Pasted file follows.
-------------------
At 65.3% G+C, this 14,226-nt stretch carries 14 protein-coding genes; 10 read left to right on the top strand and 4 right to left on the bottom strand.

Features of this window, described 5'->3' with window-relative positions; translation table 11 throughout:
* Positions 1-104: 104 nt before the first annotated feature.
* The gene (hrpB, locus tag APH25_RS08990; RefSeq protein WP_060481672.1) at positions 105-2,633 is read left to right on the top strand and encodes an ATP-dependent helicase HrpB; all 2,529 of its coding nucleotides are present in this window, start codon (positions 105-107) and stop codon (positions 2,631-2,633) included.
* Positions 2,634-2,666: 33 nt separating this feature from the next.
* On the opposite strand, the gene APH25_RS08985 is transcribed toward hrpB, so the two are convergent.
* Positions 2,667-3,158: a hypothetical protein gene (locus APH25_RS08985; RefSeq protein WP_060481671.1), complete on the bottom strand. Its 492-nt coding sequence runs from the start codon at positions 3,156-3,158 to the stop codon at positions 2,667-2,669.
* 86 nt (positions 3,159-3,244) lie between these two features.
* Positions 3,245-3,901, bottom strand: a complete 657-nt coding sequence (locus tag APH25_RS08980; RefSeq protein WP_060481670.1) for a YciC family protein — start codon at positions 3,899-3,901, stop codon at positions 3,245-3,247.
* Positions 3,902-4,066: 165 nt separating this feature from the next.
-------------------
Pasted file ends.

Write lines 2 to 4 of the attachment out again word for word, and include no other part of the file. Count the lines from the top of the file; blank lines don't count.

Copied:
Features of this window, described 5'->3' with window-relative positions; translation table 11 throughout:
* Positions 1-104: 104 nt before the first annotated feature.
* The gene (hrpB, locus tag APH25_RS08990; RefSeq protein WP_060481672.1) at positions 105-2,633 is read left to right on the top strand and encodes an ATP-dependent helicase HrpB; all 2,529 of its coding nucleotides are present in this window, start codon (positions 105-107) and stop codon (positions 2,631-2,633) included.